Wednesday, February 22, 2006

Yikes! A horrible mistake!

One of the researchers that was participating in the paleoclimate meeting contacted me and pointed out a horrible mistake that I made. I did not give proper attribution for the posts for each of the authors. I merely included the whole agenda in my first live blogging post. He pointed out that this is his (and cocollaborator(s)) IP and that not attributing was effectively theft.


*THAT* was *NOT* what I wanted to do! I have asked for forgiveness and I am planning on either removing the offending posts or adding atrributions as per his preference.

Any of you that get pissy about that, can fscking BITE ME. This is HIS research. I didn't atrribute as well as I should have and he has spent a helluvalota work on this.

I'm awaiting his judgement as I speak.

Sick and wrong irony was this was the researcher I really wanted to talk to about the SC06 and SC07 challenge shots...

Talk about a bad first impression!



Anonymous said...

While I'm a little unclear why informal running commentary on a scientific meeting requires proper attribution -- if I put a dollar in a jar every time I've informally said "that thing that guy wrote" or equivalent instead of the proper cite, I could buy a new car with the proceeds -- I have no problems with any emendations or removals you decide to make.

Is there anything on my link page that you would want changed?

Will Baird said...

No, you're fine, Carlos.

After a lot of thought of what happened n3ur0last night, I am more pissed off than anything. I happen to agree with you: completely. This was a commentary and a handful of notes. The agenda was the very first freakin post and since this was merely a set of notes and I am NOT a climate researcher, this guy went off the handle for no reason. Contacting my fscking BOSS?! Not to mention with an accusation of IP theft...that's poison where I work.

A polite note would have been fine and I'd have been delighted to make changes.

My boss was more amused by the end of the day than anything. My job is not research. I am an enabler and that allows me to help along lots of researchers and that allows me to sample and participate in a lot more...if I am proactive. That was my attempt to do here. The 'tard involved here was the one I wanted specifically to try to work with and essentially get (if all worked out well) lots of free CPU cycles: as in millions, potentially, of MPP CPU hours.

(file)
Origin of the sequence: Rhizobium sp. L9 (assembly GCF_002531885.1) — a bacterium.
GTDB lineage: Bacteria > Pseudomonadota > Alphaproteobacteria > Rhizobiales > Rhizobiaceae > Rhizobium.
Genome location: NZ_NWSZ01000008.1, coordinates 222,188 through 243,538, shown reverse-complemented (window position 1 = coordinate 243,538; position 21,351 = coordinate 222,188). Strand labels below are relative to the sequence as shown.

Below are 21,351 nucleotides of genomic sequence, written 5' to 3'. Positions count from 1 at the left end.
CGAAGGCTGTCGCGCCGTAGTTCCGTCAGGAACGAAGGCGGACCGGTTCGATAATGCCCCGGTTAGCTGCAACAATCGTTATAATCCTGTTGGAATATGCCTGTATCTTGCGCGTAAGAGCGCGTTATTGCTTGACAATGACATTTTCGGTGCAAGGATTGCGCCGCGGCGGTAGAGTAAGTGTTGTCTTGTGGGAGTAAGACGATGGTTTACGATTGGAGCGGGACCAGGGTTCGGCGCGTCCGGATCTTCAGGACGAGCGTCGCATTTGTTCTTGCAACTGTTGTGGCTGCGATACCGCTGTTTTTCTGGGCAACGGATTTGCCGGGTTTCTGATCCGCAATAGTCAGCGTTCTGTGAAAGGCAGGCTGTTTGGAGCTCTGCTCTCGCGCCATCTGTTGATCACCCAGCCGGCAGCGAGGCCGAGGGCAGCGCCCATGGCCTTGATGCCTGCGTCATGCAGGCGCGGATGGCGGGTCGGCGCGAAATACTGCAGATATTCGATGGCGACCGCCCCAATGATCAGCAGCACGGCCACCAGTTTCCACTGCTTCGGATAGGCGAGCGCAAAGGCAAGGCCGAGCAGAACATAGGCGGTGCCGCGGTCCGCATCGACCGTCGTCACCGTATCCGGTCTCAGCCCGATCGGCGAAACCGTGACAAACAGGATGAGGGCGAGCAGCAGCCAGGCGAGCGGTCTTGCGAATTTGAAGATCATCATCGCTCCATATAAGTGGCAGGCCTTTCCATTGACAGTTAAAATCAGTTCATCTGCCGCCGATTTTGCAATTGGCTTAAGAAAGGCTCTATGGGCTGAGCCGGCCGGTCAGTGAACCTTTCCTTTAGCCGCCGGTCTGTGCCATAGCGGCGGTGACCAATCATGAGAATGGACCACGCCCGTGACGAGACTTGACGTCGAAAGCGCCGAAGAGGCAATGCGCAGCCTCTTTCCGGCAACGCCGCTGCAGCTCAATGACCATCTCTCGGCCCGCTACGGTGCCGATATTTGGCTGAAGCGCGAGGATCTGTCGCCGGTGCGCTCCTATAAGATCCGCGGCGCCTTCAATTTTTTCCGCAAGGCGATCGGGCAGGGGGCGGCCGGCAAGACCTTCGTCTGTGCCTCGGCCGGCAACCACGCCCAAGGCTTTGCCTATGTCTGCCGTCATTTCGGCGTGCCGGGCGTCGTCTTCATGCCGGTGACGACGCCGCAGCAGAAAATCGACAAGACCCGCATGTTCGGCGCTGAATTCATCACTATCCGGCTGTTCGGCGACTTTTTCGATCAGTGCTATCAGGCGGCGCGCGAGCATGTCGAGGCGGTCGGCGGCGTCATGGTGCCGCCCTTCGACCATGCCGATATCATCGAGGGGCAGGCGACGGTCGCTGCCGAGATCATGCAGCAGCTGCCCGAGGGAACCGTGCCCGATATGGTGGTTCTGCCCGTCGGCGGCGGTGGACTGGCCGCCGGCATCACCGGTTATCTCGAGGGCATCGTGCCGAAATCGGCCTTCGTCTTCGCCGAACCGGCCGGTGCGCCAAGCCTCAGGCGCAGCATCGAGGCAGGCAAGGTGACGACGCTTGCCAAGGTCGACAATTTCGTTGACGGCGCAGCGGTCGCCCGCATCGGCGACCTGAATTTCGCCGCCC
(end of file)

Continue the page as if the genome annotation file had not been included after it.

The guy I worked with this year is writing up a paper for Nature on modeling hurricanes based on the cycles he got from me. He originally made his career off of free CPU cycles for climate models and this paper is going to boost it more. This new paleoclimate guy just lost a nice chance here. This new guy emphatetically not my intended collaborator anymore.

It means that one of the eras that I find most fascinating won't be modeled for this new two year project I want to do, but...I'd rather work with someone that wasn't quite so...well...y'know. :D

I may scrap the idea of working with the paleoclimate guys at all, but we'll see. Give me a week and let me cool down.

Anonymous said...

Well, you know that tag of Yeats (on Ireland, originally): great hatred, little room. I can't imagine that modeling paleoclimate is a very large field.

His loss. The operative word in "charm offensive" is not the second one. Although maybe he had a really bad day or been burned before or something.

Will Baird said...

The funny part is that I think I have the lead on the new system we're buying that will have a sustained system performance (SSP)[1] of over 10 teraflops to work on the project that'd be giving out CPU hours.


Dedicated time on one of the fastest machines in the world, flushed down the toilet. I really hope the guy was just having a bad day. I really do. His stuff is fascinating.

Oh well, in the words of the hooters girls that taunted a friend of mine when he declined a date with one due to his recent engagement: too bad, so sad, look and see whatcha could have had. ;)

1. Most systems like to chat up their peak performance which is often over 150% of its benchmark performance and often (with current architectures) over 20 better than real world apps. SSP is our 'new and improved' descriptor. So, if the SSP vs peak holds true, this new system will have the peak performance around 200 teraflops. Using the full system as we would for this project would give millions of CPU hours away...